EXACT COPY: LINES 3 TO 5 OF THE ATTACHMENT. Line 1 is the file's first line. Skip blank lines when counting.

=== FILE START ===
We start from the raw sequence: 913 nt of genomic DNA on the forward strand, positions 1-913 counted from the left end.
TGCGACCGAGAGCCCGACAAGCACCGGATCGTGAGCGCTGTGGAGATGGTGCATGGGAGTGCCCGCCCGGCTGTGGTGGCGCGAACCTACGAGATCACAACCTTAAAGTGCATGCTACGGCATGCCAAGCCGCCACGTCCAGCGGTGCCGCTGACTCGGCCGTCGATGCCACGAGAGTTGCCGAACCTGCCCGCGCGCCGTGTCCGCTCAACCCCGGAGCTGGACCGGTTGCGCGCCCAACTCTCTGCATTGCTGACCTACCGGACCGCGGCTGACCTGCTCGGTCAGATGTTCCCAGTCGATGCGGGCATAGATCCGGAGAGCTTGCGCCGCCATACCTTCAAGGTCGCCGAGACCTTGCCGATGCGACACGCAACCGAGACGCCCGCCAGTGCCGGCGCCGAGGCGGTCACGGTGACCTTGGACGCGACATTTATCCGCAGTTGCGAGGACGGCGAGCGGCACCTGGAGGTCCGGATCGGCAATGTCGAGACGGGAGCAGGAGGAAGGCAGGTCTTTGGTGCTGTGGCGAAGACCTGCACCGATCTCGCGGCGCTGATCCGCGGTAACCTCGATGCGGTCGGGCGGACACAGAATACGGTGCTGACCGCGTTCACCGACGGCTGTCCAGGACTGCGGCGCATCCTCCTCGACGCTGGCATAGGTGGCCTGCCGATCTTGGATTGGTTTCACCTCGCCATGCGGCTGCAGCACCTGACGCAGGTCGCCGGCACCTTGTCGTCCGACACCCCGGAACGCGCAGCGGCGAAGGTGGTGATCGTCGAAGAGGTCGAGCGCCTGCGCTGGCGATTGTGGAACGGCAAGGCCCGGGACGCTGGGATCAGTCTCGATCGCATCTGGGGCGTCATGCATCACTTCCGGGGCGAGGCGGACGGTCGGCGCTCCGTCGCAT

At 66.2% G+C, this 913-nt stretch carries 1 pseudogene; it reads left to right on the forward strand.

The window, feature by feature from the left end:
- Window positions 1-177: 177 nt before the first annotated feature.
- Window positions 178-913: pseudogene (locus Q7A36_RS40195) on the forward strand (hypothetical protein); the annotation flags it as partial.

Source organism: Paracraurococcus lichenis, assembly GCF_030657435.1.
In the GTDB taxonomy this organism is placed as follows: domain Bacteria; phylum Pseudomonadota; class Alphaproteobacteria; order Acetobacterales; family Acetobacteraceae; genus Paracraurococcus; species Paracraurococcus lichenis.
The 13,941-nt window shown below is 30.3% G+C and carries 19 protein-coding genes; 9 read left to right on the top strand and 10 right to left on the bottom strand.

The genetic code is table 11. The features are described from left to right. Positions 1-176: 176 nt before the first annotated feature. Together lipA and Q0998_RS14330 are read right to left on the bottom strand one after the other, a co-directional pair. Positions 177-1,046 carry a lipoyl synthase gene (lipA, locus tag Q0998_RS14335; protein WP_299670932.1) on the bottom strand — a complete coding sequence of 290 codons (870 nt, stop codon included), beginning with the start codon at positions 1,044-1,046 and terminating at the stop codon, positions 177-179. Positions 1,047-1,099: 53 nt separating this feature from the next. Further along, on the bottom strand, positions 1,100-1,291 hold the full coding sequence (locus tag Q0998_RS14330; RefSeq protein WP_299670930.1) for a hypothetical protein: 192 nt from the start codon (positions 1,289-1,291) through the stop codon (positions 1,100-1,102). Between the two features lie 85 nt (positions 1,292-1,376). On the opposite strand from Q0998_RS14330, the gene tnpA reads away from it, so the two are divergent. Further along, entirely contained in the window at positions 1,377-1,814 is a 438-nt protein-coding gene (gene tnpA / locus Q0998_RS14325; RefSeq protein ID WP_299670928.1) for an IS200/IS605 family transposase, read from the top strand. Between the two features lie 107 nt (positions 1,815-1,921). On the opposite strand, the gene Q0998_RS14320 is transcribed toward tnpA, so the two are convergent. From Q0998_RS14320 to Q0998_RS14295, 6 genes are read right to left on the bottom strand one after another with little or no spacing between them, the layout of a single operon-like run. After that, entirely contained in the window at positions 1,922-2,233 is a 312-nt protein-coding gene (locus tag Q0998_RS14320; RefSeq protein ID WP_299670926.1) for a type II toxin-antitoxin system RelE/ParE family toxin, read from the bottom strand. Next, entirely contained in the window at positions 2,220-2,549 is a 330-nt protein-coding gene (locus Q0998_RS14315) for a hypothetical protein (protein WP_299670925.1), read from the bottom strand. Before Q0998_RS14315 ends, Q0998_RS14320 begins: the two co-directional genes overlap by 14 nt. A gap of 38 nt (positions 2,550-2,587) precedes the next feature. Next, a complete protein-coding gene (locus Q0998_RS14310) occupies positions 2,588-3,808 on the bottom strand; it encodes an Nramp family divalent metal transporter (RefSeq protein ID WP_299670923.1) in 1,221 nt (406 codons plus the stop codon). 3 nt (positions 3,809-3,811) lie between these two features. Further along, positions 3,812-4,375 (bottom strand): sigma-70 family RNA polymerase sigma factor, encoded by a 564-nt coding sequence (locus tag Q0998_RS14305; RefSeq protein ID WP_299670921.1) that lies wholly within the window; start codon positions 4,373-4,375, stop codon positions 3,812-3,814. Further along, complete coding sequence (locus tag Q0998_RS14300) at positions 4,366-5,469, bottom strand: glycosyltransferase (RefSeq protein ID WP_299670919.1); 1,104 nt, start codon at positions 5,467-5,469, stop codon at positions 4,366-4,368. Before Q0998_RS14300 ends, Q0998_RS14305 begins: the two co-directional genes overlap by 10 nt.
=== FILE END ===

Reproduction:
At 66.2% G+C, this 913-nt stretch carries 1 pseudogene; it reads left to right on the forward strand.

The window, feature by feature from the left end:
- Window positions 1-177: 177 nt before the first annotated feature.